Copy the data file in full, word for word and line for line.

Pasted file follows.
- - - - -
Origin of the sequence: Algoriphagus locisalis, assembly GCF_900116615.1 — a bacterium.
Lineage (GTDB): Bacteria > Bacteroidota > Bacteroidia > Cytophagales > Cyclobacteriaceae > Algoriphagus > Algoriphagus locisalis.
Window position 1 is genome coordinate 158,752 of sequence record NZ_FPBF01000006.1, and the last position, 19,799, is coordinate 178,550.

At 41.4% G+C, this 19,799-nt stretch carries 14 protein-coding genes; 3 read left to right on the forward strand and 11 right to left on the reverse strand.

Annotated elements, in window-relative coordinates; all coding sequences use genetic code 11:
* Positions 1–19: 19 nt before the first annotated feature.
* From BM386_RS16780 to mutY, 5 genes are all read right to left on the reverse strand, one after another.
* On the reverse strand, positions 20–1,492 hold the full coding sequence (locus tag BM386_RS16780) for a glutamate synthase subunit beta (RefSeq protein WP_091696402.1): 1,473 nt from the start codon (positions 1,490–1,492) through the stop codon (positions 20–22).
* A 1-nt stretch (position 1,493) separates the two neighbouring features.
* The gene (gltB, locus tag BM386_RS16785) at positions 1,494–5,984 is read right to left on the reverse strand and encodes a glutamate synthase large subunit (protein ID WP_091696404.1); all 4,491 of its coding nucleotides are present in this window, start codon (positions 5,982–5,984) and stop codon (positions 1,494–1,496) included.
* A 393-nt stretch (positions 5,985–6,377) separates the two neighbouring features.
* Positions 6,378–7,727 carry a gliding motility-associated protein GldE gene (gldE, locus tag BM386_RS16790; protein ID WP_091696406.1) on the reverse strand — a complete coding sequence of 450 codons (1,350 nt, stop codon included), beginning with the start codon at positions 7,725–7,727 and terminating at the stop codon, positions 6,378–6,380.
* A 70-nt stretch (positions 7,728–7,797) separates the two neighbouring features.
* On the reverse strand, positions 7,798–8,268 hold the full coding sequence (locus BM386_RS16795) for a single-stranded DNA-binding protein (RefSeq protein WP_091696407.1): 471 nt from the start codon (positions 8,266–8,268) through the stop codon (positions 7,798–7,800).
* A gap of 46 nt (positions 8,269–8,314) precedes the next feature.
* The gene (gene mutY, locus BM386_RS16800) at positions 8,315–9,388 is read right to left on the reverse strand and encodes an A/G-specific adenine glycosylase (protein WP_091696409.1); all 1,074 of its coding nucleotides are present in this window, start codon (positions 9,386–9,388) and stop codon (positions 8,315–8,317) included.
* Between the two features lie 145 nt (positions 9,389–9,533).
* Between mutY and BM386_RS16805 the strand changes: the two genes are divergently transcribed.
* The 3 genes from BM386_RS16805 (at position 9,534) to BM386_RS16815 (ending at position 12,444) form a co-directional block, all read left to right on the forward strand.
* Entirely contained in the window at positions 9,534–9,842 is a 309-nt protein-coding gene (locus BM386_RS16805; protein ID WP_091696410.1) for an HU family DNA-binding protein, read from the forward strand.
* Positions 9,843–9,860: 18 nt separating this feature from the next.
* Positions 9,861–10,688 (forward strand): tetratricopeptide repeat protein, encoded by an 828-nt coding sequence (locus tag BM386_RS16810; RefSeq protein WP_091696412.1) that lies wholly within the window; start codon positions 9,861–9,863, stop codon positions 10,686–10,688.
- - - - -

Origin of the sequence: Algoriphagus locisalis, assembly GCF_900116615.1 — a bacterium.
Lineage (GTDB): Bacteria > Bacteroidota > Bacteroidia > Cytophagales > Cyclobacteriaceae > Algoriphagus > Algoriphagus locisalis.
Window position 1 is genome coordinate 158,752 of sequence record NZ_FPBF01000006.1, and the last position, 19,799, is coordinate 178,550.

At 41.4% G+C, this 19,799-nt stretch carries 14 protein-coding genes; 3 read left to right on the forward strand and 11 right to left on the reverse strand.

Annotated elements, in window-relative coordinates; all coding sequences use genetic code 11:
* Positions 1–19: 19 nt before the first annotated feature.
* From BM386_RS16780 to mutY, 5 genes are all read right to left on the reverse strand, one after another.
* On the reverse strand, positions 20–1,492 hold the full coding sequence (locus tag BM386_RS16780) for a glutamate synthase subunit beta (RefSeq protein WP_091696402.1): 1,473 nt from the start codon (positions 1,490–1,492) through the stop codon (positions 20–22).
* A 1-nt stretch (position 1,493) separates the two neighbouring features.
* The gene (gltB, locus tag BM386_RS16785) at positions 1,494–5,984 is read right to left on the reverse strand and encodes a glutamate synthase large subunit (protein ID WP_091696404.1); all 4,491 of its coding nucleotides are present in this window, start codon (positions 5,982–5,984) and stop codon (positions 1,494–1,496) included.
* A 393-nt stretch (positions 5,985–6,377) separates the two neighbouring features.
* Positions 6,378–7,727 carry a gliding motility-associated protein GldE gene (gldE, locus tag BM386_RS16790; protein ID WP_091696406.1) on the reverse strand — a complete coding sequence of 450 codons (1,350 nt, stop codon included), beginning with the start codon at positions 7,725–7,727 and terminating at the stop codon, positions 6,378–6,380.
* A 70-nt stretch (positions 7,728–7,797) separates the two neighbouring features.
* On the reverse strand, positions 7,798–8,268 hold the full coding sequence (locus BM386_RS16795) for a single-stranded DNA-binding protein (RefSeq protein WP_091696407.1): 471 nt from the start codon (positions 8,266–8,268) through the stop codon (positions 7,798–7,800).
* A gap of 46 nt (positions 8,269–8,314) precedes the next feature.
* The gene (gene mutY, locus BM386_RS16800) at positions 8,315–9,388 is read right to left on the reverse strand and encodes an A/G-specific adenine glycosylase (protein WP_091696409.1); all 1,074 of its coding nucleotides are present in this window, start codon (positions 9,386–9,388) and stop codon (positions 8,315–8,317) included.
* Between the two features lie 145 nt (positions 9,389–9,533).
* Between mutY and BM386_RS16805 the strand changes: the two genes are divergently transcribed.
* The 3 genes from BM386_RS16805 (at position 9,534) to BM386_RS16815 (ending at position 12,444) form a co-directional block, all read left to right on the forward strand.
* Entirely contained in the window at positions 9,534–9,842 is a 309-nt protein-coding gene (locus BM386_RS16805; protein ID WP_091696410.1) for an HU family DNA-binding protein, read from the forward strand.
* Positions 9,843–9,860: 18 nt separating this feature from the next.
* Positions 9,861–10,688 (forward strand): tetratricopeptide repeat protein, encoded by an 828-nt coding sequence (locus tag BM386_RS16810; RefSeq protein WP_091696412.1) that lies wholly within the window; start codon positions 9,861–9,863, stop codon positions 10,686–10,688.